Update outdated files created by the “run” command.

Recreating outdated files

The information about dependencies for each file in the repository is generated from information stored in the underlying Git repository.

A minimal dependency graph is generated for each outdated file stored in the repository. It means that only the necessary steps will be executed and the workflow used to orchestrate these steps is stored in the repository.

Assume that the following history for the file H exists.

     /         \

The first example shows situation when D is modified and files E and H become outdated.

     /          \

** - modified
() - needs update

In this situation, you can do effectively two things:

  • Recreate a single file by running

    $ renku update E
  • Update all files by simply running

    $ renku update --all


If there were uncommitted changes then the command fails. Check git status to see details.

Pre-update checks

In the next example, files A or B are modified, hence the majority of dependent files must be recreated.

       /            \

To avoid excessive recreation of the large portion of files which could have been affected by a simple change of an input file, consider specifying a single file (e.g. renku update G). See also renku status.

Update siblings

If a tool produces multiple output files, these outputs need to be always updated together.

*A*--[step 1]--(C)

An attempt to update a single file would fail with the following error.

$ renku update C
Error: There are missing output siblings:


Include the files above in the command or use --with-siblings option.

The following commands will produce the same result.

$ renku update --with-siblings C
$ renku update B C D

renku rerun

Recreate files created by the “run” command.

Recreating files

Assume you have run a step 2 that uses a stochastic algorithm, so each run will be slightly different. The goal is to regenerate output C several times to compare the output. In this situation it is not possible to simply call renku update since the input file A has not been modified after the execution of step 2.

A-[step 1]-B-[step 2*]-C

Recreate a specific output file by running:

$ renku rerun C

If you would like to recreate a file which was one of several produced by a tool, then these files must be recreated as well. See the explanation in updating siblings.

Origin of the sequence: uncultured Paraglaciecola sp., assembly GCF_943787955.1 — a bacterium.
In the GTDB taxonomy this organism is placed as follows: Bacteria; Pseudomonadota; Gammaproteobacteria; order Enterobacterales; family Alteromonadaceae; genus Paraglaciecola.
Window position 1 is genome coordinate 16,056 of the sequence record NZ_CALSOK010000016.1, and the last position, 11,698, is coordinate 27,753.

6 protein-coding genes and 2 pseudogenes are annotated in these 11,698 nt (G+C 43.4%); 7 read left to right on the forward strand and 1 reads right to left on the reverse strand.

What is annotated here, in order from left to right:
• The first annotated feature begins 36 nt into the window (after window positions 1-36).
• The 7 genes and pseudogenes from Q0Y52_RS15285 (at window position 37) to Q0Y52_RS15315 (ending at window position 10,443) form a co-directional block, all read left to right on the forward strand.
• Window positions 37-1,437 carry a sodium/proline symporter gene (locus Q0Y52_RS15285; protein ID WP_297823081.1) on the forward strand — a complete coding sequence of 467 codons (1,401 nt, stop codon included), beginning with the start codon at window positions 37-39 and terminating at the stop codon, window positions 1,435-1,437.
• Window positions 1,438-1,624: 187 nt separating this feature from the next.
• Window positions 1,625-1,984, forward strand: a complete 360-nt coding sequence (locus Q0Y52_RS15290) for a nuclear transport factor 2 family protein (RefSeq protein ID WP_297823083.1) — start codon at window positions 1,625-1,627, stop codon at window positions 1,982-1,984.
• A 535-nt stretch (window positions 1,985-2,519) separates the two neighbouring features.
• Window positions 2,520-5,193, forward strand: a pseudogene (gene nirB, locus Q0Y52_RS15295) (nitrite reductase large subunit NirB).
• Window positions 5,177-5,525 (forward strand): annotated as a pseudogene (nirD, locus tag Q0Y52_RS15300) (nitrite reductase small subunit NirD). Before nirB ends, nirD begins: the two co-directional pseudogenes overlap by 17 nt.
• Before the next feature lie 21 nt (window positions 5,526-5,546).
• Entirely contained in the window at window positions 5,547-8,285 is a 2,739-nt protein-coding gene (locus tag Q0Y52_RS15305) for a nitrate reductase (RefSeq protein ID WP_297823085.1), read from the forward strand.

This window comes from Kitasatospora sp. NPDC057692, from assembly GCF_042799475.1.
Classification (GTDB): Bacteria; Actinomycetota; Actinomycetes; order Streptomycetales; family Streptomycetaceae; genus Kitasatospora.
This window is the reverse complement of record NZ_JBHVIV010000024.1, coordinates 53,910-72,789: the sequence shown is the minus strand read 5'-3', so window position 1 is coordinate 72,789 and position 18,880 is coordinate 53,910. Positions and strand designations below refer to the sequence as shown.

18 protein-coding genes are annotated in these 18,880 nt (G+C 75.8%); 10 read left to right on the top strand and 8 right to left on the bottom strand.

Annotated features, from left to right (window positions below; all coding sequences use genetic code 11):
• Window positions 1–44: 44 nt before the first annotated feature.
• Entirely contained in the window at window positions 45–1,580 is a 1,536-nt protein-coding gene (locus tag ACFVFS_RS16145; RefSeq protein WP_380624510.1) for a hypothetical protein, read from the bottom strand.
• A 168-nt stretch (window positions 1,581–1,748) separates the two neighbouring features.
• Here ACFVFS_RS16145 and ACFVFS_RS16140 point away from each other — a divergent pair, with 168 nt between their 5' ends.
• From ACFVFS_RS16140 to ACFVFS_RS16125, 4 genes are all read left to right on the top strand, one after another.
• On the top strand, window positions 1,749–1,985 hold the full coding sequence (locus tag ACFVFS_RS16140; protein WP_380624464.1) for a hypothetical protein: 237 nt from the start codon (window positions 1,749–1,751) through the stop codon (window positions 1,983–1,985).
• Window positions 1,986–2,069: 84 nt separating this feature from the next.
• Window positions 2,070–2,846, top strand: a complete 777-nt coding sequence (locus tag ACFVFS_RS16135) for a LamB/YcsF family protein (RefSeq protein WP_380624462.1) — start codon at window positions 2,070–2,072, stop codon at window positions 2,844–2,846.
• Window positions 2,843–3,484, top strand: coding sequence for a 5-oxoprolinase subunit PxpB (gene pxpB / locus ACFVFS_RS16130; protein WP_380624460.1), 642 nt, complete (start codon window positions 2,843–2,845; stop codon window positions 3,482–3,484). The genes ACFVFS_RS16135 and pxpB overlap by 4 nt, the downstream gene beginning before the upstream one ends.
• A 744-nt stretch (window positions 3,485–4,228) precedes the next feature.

renku rm

Remove a file, a directory, or a symlink.

Removing a file that belongs to a dataset will update its metadata. It also will attempt to update tracking information for files stored in an external storage (using Git LFS).

renku mv

Move or rename a file, a directory, or a symlink.

Moving a file that belongs to a dataset will update its metadata. It also will attempt to update tracking information for files stored in an external storage (using Git LFS). Finally it makes sure that all relative symlinks work after the move.

renku workflow

Manage the set of CWL files created by renku commands.

Manipulating workflows

Listing workflows:

$ renku workflow ls

Each *.yaml file corresponds to a renku run/update/rerun execution.

Exporting workflows:

You can export the workflow to create a file as Common Workflow Language by using:

$ renku workflow set-name create output_file
- cat
class: CommandLineTool
cwlVersion: v1.0
id: 22943eca-fa4c-4f3b-a92d-f6ac7badc0d2
- default:
    class: File
    path: /home/user/project/intermediate
id: inputs_1
    position: 1
type: File
- default:
    class: File
    path: /home/user/project/intermediate2
id: inputs_2
    position: 2
type: File
- id: output_stdout
streamable: false
type: stdout
    - entry: $(inputs.inputs_1)
    entryname: intermediate
    writable: false
    - entry: $(inputs.inputs_2)
    entryname: intermediate2
    writable: false
stdout: output_file

You can use --revision to specify the revision of the output file to generate the workflow for. You can also export to a file directly with -o <path>.

renku save

Convenience method to save local changes and push them to a remote server.

If you have local modification to files, you can save them using